Main Article Content


Arterial hypertension, a pervasive and multifactorial cardiovascular disorder, continues to
pose a significant global health challenge. This paper explores the intricate interplay between
chemical exposures and the onset of arterial hypertension, shedding light on the diverse mechanisms
through which various environmental and endogenous chemicals may contribute to the
development and exacerbation of this disease. Emphasizing the importance of understanding
chemical-induced vascular alterations, the review synthesizes current knowledge on the impact of
pollutants, heavy metals, pharmaceuticals, and endocrine-disrupting chemicals on blood pressure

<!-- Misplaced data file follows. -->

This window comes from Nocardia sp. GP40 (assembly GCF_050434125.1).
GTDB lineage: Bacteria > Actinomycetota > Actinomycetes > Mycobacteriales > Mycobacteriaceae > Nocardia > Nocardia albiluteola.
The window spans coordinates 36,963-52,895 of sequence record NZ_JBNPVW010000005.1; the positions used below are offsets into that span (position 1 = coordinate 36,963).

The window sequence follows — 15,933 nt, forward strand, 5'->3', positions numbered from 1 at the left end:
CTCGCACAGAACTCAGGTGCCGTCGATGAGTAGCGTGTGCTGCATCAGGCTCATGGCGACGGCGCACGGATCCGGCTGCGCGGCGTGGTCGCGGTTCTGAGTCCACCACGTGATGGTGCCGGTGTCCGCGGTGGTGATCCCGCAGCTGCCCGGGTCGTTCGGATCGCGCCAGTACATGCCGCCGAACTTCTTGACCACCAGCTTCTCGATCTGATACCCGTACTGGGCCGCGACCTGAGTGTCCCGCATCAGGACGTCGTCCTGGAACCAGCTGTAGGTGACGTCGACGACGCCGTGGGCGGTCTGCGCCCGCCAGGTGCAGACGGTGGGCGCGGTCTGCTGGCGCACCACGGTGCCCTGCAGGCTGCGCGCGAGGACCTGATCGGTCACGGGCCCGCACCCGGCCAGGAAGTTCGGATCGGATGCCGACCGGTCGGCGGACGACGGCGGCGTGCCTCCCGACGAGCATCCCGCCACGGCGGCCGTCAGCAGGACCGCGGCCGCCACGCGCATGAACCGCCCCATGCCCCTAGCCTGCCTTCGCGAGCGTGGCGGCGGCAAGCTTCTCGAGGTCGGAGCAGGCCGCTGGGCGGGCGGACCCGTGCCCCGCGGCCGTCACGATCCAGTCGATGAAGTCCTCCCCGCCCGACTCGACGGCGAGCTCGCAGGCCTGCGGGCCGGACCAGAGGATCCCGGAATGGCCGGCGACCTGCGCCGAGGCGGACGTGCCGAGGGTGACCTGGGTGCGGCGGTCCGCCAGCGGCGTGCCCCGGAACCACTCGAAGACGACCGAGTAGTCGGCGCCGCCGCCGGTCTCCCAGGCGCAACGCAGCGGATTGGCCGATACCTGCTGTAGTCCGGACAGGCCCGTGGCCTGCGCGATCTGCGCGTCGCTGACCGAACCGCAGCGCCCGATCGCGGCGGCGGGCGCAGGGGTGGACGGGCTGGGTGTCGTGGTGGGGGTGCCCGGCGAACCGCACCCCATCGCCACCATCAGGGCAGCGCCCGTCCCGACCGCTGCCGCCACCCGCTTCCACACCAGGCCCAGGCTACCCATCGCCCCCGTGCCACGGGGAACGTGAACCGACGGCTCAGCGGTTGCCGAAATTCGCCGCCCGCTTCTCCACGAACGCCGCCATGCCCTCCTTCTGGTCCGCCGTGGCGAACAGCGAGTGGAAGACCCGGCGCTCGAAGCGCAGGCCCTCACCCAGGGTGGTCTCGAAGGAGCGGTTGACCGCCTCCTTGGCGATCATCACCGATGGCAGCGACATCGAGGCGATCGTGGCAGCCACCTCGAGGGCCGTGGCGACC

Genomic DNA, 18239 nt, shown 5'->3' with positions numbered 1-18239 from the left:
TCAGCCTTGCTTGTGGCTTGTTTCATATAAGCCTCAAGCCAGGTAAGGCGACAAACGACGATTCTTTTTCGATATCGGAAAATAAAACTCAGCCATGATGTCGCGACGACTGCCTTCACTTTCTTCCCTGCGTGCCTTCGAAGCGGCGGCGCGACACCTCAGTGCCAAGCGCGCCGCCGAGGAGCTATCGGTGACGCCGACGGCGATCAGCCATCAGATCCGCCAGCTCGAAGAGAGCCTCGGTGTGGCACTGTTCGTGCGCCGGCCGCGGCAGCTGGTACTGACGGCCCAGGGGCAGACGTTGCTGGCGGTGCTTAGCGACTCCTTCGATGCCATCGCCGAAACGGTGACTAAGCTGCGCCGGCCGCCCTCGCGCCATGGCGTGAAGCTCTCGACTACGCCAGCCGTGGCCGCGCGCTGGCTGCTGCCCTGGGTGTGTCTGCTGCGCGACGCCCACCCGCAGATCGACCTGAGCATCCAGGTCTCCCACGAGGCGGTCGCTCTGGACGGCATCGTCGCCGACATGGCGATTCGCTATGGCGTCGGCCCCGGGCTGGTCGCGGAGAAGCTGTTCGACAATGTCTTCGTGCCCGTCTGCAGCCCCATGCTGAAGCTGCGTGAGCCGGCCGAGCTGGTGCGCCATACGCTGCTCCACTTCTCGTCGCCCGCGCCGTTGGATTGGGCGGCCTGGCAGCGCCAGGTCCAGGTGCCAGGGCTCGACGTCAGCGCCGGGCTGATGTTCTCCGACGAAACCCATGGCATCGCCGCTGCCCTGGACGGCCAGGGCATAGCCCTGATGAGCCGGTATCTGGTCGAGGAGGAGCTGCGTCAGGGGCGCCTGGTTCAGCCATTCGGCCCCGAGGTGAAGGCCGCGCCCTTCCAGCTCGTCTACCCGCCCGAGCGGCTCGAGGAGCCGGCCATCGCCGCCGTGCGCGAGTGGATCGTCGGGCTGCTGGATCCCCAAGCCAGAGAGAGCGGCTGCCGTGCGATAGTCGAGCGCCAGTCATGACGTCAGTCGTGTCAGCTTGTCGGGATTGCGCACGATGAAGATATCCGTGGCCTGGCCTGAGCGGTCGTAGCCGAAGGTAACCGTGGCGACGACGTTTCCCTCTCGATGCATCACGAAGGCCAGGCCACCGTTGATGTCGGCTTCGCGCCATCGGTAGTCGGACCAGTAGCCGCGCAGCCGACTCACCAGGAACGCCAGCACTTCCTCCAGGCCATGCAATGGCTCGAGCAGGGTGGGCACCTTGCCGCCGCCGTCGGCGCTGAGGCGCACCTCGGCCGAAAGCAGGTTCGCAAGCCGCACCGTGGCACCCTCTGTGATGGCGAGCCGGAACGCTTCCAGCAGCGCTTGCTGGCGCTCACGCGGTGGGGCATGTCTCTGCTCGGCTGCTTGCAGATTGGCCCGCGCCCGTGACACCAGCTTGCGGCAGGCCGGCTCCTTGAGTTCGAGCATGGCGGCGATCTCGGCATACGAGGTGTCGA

regulation. Furthermore, it delves into the molecular pathways implicated in chemical-induced
vascular dysfunction, oxidative stress, inflammation, and endothelial dysfunction. A comprehensive
analysis of epidemiological studies and experimental models underscores the relevance of chemical
exposures as potential risk factors for arterial hypertension. Ultimately, this review provides
valuable insights into the complex relationship between chemical agents and the pathogenesis of
arterial hypertension, offering a foundation for future research and preventive strategies.


Arterial hypertension cardiovascular disease chemical exposures environmental pollutants heavy metals pharmaceuticals endocrine-disrupting chemicals vascular dysfunction oxidative stress inflammation endothelial dysfunction blood pressure regulation epidemiology risk factors preventive strategies

Article Details

How to Cite
Nozimjon, S. S., & Makhmudovich, A. H. (2024). Chemical Effects on the Origin of Arterial Hypertension Disease. Central Asian Journal of Medical and Natural Science, 5(1), 567-572.


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